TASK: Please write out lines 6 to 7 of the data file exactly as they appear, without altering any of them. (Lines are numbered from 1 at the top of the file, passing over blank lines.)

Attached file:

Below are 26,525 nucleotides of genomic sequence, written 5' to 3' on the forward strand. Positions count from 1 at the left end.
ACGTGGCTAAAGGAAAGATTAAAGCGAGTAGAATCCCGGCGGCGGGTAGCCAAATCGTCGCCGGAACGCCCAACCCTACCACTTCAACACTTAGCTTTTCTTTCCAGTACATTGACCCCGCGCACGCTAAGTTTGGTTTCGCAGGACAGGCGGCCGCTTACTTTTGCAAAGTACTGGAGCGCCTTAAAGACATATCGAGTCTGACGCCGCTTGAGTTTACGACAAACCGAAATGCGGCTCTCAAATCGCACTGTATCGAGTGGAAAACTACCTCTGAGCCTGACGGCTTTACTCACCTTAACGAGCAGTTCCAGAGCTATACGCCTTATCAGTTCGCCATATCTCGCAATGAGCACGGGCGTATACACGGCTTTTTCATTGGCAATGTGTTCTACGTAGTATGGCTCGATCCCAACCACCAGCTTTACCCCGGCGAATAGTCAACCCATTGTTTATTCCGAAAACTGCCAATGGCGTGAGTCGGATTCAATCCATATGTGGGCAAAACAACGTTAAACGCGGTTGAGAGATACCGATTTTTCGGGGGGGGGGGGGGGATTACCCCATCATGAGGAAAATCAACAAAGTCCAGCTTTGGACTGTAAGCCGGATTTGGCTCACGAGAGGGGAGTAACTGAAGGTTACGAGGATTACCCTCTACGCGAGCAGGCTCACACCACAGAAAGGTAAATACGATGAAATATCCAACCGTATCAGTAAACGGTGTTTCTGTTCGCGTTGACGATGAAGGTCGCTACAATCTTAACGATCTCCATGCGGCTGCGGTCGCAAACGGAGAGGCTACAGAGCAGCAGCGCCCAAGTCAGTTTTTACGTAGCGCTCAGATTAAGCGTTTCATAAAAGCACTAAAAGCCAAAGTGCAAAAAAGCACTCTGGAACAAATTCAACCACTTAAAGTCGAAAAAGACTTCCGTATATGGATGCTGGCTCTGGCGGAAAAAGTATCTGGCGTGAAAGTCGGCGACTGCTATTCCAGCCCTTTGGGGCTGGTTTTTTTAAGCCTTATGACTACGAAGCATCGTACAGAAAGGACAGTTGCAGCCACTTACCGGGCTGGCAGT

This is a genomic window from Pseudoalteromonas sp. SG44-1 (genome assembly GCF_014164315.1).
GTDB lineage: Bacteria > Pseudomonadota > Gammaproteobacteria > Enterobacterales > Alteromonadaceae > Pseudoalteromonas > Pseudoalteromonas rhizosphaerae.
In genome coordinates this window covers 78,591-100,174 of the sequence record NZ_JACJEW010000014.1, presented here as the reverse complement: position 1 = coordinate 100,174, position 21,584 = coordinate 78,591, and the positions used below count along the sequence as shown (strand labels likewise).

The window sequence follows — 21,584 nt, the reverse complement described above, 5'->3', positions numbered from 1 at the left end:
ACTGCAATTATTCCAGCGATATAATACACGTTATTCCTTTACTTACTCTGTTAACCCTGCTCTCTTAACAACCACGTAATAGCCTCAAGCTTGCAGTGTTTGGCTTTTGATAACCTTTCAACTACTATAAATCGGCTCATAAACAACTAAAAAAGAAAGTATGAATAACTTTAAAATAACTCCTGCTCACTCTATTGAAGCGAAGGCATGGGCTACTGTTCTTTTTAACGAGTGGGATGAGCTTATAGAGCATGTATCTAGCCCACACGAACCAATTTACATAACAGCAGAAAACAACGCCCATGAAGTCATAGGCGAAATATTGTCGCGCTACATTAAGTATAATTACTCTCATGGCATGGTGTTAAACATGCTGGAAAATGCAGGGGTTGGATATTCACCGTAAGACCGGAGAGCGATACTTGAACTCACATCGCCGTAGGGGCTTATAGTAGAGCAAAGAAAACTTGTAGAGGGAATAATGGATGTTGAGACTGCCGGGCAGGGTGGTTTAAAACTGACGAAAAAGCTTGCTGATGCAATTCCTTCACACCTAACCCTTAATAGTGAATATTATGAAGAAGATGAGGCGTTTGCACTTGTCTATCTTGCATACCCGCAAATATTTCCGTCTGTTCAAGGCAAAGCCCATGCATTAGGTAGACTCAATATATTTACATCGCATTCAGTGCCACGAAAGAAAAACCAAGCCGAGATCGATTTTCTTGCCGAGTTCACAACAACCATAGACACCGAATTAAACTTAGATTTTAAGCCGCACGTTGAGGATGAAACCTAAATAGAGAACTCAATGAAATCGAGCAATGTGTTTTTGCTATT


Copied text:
The window sequence follows — 21,584 nt, the reverse complement described above, 5'->3', positions numbered from 1 at the left end:
ACTGCAATTATTCCAGCGATATAATACACGTTATTCCTTTACTTACTCTGTTAACCCTGCTCTCTTAACAACCACGTAATAGCCTCAAGCTTGCAGTGTTTGGCTTTTGATAACCTTTCAACTACTATAAATCGGCTCATAAACAACTAAAAAAGAAAGTATGAATAACTTTAAAATAACTCCTGCTCACTCTATTGAAGCGAAGGCATGGGCTACTGTTCTTTTTAACGAGTGGGATGAGCTTATAGAGCATGTATCTAGCCCACACGAACCAATTTACATAACAGCAGAAAACAACGCCCATGAAGTCATAGGCGAAATATTGTCGCGCTACATTAAGTATAATTACTCTCATGGCATGGTGTTAAACATGCTGGAAAATGCAGGGGTTGGATATTCACCGTAAGACCGGAGAGCGATACTTGAACTCACATCGCCGTAGGGGCTTATAGTAGAGCAAAGAAAACTTGTAGAGGGAATAATGGATGTTGAGACTGCCGGGCAGGGTGGTTTAAAACTGACGAAAAAGCTTGCTGATGCAATTCCTTCACACCTAACCCTTAATAGTGAATATTATGAAGAAGATGAGGCGTTTGCACTTGTCTATCTTGCATACCCGCAAATATTTCCGTCTGTTCAAGGCAAAGCCCATGCATTAGGTAGACTCAATATATTTACATCGCATTCAGTGCCACGAAAGAAAAACCAAGCCGAGATCGATTTTCTTGCCGAGTTCACAACAACCATAGACACCGAATTAAACTTAGATTTTAAGCCGCACGTTGAGGATGAAACCTAAATAGAGAACTCAATGAAATCGAGCAATGTGTTTTTGCTATT